Severn Trent Plc, the U.K.’s second- biggest water company, said first-half pretax profit fell 7.8 percent because of higher energy prices and interest charges on its debt.
Pretax profit declined to 137.9 million pounds ($207.9 million), from 149.5 million pounds a year earlier, the Birmingham, England-based company said today in a statement. Sales increased 5.2 percent to 814.3 million pounds.
While industry regulator Ofwat has allowed water companies to raise prices to fund investments in the five years through 2010, Severn’s permitted increase this year is 1.7 percent, the lowest in the period. The company said it’s in a “strong” liquidity position, though weaker demand will reduce sales by between 12 million and 15 million pounds this year.
“Interest costs were higher than our expectations,” Edmund Reid, an analyst at JPMorgan Cazenove Ltd., wrote in a note to investors today. Severn Trent’s operating performance beat forecasts on higher-than-expected turnover in the water business, he said.
The utility has hedged for all its energy costs this year and has hedged for 91 percent of volume so far next year, Chief Executive Officer Tony Wray said on a conference call, adding that costs will remain “stable.” Energy and commodity costs rose 7.8 million pounds from last year.
U.K. power for month-ahead delivery averaged 79.31 pounds a megawatt-hour in the six months through September, compared with 26.20 pounds a year earlier. Utilities typically buy electricity forward to hedge against higher prices.
The company reported a net loss of 83.8 million pounds for the period, compared with a profit of 150.9 million pounds last year, because of increased tax charges.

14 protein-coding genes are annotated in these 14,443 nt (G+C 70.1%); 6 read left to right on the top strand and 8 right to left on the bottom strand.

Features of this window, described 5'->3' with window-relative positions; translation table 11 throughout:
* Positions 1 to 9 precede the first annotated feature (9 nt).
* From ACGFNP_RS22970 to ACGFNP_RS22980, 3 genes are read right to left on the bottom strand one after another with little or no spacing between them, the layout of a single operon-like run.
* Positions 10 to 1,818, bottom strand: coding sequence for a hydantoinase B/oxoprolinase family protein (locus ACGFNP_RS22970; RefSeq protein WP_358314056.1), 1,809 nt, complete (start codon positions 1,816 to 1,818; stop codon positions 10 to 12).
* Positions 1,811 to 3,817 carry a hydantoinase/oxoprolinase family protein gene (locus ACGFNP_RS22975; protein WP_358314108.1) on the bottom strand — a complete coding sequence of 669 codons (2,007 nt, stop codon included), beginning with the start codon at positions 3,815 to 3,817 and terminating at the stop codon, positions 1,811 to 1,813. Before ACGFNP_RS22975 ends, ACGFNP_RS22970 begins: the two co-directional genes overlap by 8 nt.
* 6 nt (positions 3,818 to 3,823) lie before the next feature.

Severn Trent rose 34 pence, or 2.8 percent, to trade at 1,238 pence as of 10:38 a.m. in London. The stock has declined 19 percent this year, valuing the company at 2.9 billion pounds.
The company is fully funded until at least the end of March 2010, Severn Trent said.
The utility, which supplies water to more than 8 million people, has over the past six months agreed to pay fines to resolve regulatory issues that occurred under previous management. Customer bills will need to rise “slightly above inflation” in the five years through 2015 to fund a planned 3.2 billion-pound investment program, the company said in August.
The regulator will announce its final decision on prices and investment targets for the period in November next year.
The next-biggest publicly traded water company after United Utilities Group Plc reiterated today it’s seeking to keep annual operating costs 3 percent below the regulator’s target through the next two years.
It will pay an interim dividend of 26.29 pence a share, 8 percent more than the payment for the year-earlier period. The dividend is payable on Jan. 16 next year to shareholders on the register at Dec. 5 this year.
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